Sperm can be provided fresh or washed. The washing of sperm increases the chances of fertilization. Pre- and post-concentration of motile sperm is counted. 

When ovarian stimulation is used, patients underwent afirst cycle with orally administered 50 mg/day clomiphene citrate, from days 3 to 7 of the menstrual cycle, along with subcutaneous human menopausal gonadotropin or recombinant FSH at days 3, 5 and 7 of the cycle. The follicular development is monitored by transvaginal ultrasound at days 2 (basal) and 8 of the cycle. Subsequently, daily monitoring is performed until follicular diameter measured 18 to 20 mm and thickness of the endometrium was greater than 7 mm. When one or (at most) three follicles measured the expected mean diameter, hCG or recombinant hCG is administered. IUI is scheduled 36 to 40 hours after hCG or r-hCG administration and confirmation of follicular rupture.

The patient is on bed rest for 20 minutes, and the supplementation of the luteal phase is administered orally with natural progesterone at a dose of 200 mg every 12 h from the day after IUI until confirmation of the embryonic heartbeat using an ultrasound.

Legal aspects of artificial insemination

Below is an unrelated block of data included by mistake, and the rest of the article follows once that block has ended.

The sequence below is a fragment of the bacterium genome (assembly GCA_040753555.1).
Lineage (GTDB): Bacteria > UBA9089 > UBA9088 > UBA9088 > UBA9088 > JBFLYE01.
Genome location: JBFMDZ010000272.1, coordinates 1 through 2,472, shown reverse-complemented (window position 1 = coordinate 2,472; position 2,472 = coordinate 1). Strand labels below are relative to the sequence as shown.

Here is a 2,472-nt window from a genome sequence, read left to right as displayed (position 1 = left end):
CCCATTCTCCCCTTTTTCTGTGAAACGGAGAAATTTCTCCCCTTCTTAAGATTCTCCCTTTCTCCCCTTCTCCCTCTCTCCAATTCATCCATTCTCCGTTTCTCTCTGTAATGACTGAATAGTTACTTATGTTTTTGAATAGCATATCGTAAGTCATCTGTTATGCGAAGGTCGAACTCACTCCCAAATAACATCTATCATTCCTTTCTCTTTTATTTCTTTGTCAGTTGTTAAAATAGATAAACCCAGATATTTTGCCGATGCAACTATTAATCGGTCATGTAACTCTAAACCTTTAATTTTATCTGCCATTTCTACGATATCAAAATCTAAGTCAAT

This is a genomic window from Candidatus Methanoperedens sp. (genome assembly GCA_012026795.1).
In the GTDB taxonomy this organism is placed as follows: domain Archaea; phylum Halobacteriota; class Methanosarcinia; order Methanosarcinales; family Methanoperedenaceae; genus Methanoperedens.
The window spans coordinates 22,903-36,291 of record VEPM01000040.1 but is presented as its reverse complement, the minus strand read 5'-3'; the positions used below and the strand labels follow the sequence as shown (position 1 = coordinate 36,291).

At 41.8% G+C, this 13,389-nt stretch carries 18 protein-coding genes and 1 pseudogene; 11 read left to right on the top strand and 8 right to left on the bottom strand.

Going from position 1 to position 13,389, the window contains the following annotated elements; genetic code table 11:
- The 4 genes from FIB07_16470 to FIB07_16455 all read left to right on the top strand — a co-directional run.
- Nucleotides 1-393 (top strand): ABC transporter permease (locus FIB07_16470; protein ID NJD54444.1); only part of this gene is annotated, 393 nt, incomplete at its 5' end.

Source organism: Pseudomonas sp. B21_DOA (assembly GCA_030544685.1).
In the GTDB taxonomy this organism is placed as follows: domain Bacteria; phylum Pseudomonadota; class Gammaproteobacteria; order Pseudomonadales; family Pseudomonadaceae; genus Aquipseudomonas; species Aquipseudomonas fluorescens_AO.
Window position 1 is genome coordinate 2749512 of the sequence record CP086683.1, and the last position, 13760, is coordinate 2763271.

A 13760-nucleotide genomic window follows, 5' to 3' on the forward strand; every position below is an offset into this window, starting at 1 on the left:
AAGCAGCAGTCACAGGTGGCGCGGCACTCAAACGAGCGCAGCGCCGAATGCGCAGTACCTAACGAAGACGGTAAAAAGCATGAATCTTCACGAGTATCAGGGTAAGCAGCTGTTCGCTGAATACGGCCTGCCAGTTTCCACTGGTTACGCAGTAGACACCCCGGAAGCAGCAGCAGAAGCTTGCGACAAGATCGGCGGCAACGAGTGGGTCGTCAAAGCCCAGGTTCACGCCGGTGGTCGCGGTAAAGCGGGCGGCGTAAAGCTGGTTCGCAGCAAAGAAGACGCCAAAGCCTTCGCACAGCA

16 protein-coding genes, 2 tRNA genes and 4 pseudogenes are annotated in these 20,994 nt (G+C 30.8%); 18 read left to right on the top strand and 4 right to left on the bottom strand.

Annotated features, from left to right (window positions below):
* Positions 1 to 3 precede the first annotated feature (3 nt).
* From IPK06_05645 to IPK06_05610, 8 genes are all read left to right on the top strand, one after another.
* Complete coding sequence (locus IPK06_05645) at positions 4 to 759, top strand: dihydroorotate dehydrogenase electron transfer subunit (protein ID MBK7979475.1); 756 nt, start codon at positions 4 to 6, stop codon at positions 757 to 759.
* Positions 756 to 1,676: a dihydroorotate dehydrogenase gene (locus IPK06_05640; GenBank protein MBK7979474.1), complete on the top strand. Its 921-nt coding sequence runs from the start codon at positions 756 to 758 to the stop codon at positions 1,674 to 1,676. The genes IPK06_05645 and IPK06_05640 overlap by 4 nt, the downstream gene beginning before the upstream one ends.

Some countries restrict artificial insemination in a variety of ways. For example, some countries do not permit AI for single women, and some Muslim countries do not permit the use of donor sperm. As of May 2013, the following European countries permit medically assisted AI for single women: Armenia, Belarus, Belgium, Bulgaria, Cyprus, Denmark, Estonia, Finland, Germany, Greece, Hungary, Iceland, Republic of Ireland, Latvia, Republic of Macedonia, Moldova, Montenegro, Netherlands, Romania, Russia, Spain, Ukraine, United Kingdom.

See full description of Intrauterine insemination

Standard IVF

In vitro fertilization (IVF) is a process by which an egg is fertilised by sperm outside the body: in vitro . The process involves monitoring and stimulating a woman's ovulatory process, removing an ovum or ova (egg or eggs) from the woman's ovaries and letting sperm fertilise them in a liquid in a laboratory. The fertilised egg (zygote) is cultured for 2–6 days in a growth medium and is then implanted in the same or another woman's uterus, with the intention of establishing a successful pregnancy.

IVF techniques can be used in different types of situations. It is a technique of assisted reproductive technology for treatment of infertility. IVF techniques are also employed in gestational surrogacy, in which case the fertilised egg is implanted into a surrogate's uterus, and the resulting child is genetically unrelated to the surrogate. In some situations, donated eggs or sperms may be used. Some countries ban or otherwise regulate the availability of IVF treatment, giving raise to fertility tourism. Restrictions on availability of IVF include to single females, to lesbians and to surrogacy arrangements. Due to the costs of the procedure, IVF is mostly attempted only after less expensive options have failed.